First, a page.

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Date: 01-09-2018

Case Style:



Case Number: 115334

Judge: Joseph M. Watt


Plaintiff's Attorney: Russell J. Walker and Andrew J. Waldron

Defendant's Attorney: Curtis Long , Clyde Muchmore, Richard Ford
Melanie Rughani, Robert J. Campbell, Jr.
Abby Dillsaver,General Counsel for theAttorney General of the State of Oklahoma
Dara M. Derryberry,Deputy Attorney General for the Attorney General of the State of Oklahoma
Jared B. Haines, Assistant Attorney General for the Attorney General of the State of Oklahoma

Description: Customers filed their Application on September 14, 2015, asking the Commission to vacate or modify PUD 260 entered in 1989 in order "to redress the proven bribery and corruption perpetrated by Southwestern Bell Telephone Company [SWBT] that occurred in 1989 in relation to Oklahoma Corporation Commission's . . . Cause No. PUD (Public Utility Docket) 860000260 ("PUD 260")." 5 More than twenty-six (26) years ago, the then acting public utility division director for the Commission, initiated PUD 260 to determine how SWBT should distribute or utilize SWBT's surplus cash created by federal corporate tax reforms. Two of the three Commissioners approved the 1989 Order wherein it was determined that SWBT surplus revenue should not be refunded to its ratepayers. The 1989 Order outlined how SWBT was to use these funds which included converting multi-party lines to single-party service, updating a number of the SWBT's central offices as well as other provisions. Commissioner Anthony ("Anthony") did not vote in favor of the 1989 Order.
7 The 1989 Order was appealed to this Court urging that the Commission's Order was not supported by sufficient evidence and urged the surplus created by the tax changes should be treated as an overcharge under 17 O.S. 1981, 121 and therefore required a refund to ratepayers. Henry v. Southwestern Bell Telephone Co., 1991 OK 134, 825 P.2d 1305. We held that the surplus funds were solely created by federal tax changes and not as a result of an overcharge by SWBT and thus " 121 affords no authority for requiring the refund sought by AARP and the State." Id. 11, 825 P.2d at 1311. Although portions of the 1989 Order were remanded back to the Commission for further proceedings, we affirmed the order in part as discussed herein.
8 Commissioner Hopkins ("Hopkins"), was one of the two commissioners who voted in favor of the 1989 Order. Several years after the adoption of this Order, the public learned that Hopkins had accepted a bribe in exchange for assuring his favorable vote to the 1989 Order. Hopkins was indicted in 1993 and then later convicted for his criminal act.6 Anthony announced in 1992 that he had been secretly acting as an investigator and informant in an ongoing FBI investigation concerning the conduct of his fellow commissioners and of SWBT. Southwestern Bell Telephone Co. v. Oklahoma Corp. Comm., 1994 OK 38, 2, 873 P.2d 1001, 1003.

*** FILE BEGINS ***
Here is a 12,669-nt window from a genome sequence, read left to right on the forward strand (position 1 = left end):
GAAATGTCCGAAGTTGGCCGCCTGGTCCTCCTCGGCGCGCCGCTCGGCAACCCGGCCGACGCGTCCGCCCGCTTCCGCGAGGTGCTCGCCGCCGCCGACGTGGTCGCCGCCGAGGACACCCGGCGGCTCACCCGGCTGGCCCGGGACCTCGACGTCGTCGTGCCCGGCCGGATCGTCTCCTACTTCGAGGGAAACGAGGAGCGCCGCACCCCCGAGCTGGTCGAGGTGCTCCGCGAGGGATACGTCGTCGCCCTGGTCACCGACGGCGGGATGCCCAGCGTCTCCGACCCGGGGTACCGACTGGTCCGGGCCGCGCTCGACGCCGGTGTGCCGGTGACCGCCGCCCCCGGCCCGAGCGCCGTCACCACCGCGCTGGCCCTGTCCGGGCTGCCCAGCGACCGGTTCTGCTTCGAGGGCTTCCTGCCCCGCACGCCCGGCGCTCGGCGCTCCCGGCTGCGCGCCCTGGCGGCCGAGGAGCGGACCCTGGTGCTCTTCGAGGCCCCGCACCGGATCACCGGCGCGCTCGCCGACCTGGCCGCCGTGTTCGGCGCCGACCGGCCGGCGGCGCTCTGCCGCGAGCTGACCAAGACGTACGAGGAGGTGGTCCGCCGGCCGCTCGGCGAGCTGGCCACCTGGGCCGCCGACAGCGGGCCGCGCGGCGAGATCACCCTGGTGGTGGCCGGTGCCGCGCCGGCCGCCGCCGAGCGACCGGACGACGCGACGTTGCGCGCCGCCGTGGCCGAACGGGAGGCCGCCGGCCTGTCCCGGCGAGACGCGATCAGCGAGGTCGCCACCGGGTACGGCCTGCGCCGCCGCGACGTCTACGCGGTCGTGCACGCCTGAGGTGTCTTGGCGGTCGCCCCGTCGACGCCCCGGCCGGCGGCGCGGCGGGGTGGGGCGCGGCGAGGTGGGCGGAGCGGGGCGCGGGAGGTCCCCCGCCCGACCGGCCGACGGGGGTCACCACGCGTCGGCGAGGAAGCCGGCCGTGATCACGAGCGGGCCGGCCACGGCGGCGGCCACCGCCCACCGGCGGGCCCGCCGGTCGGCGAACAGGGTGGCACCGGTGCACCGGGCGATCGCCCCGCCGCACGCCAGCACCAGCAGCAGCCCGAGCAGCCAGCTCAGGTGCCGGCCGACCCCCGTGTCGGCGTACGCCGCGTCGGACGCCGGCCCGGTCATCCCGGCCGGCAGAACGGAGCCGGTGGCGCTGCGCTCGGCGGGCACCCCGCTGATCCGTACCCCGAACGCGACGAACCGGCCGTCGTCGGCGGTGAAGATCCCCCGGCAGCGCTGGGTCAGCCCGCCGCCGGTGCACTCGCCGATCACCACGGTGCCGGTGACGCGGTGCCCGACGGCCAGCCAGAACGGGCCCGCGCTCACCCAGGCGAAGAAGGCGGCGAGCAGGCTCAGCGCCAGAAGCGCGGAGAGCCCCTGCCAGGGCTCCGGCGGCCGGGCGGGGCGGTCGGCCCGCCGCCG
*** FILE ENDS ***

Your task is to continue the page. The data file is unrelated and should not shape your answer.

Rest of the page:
9 Following Hopkins' conviction, in March 1997, Anthony, pro se, filed a document titled "Suggestion to the Court," advising this Court of the criminal misconduct of Hopkins and asked this Court to recall its mandate issued in Henry v. Southwestern Bell Telephone Co., 1991 OK 134, 825 P.2d 1305. This Court issued an Order wherein we concluded that the document filed by Anthony "[did] not invoke either the appellate or original jurisdiction of the Supreme Court."7

10 After this Court's Order, this matter was next considered on remand to the Commission in light of Hopkins accepting a bribe. On remand in 1997, the Commission issued an Order, ("Cause 260 Remand Order") and held that "rehearing of the entire cause [by the Commission] is neither warranted nor in the public interest . . . . [and t]here is no benefit to reopening a ten-year old case." 8 The Commission also noted that this Court had already finally determined that the surplus monies were not overcharges under 17 O.S. 1981 121, thus, ratepayers were not entitled to a refund as a matter of law. The Commission also noted that the evidence contained in PUD 260 reflected that the 1989 Order reflected "a position originally proposed by Staff and there was no showing of wrongdoing on behalf of Staff."9 The Commission concluded that the matter should be closed in its entirety. The Cause 260 Remand Order was not appealed.

11 In January 2010, Anthony again filed a "Suggestion for Sua Sponte Recall of Mandate, Vacation of Opinion, and Remand of Cause to the Oklahoma Corporation Commission for Want of Appellate Jurisdiction with Brief in Support of Suggested Actions." 10 This Court noted that Anthony's "Suggestion for Sua Sponte Recall" was "substantially similar to the 'Suggestion' filed by Commissioner Anthony on March 27, 1997." 11 We noted in this Order that Anthony had "failed to advance any new factual or legal argument which would require a different result." 12 We also found that the 2010 "Suggestion" was barred by issue and claim preclusion.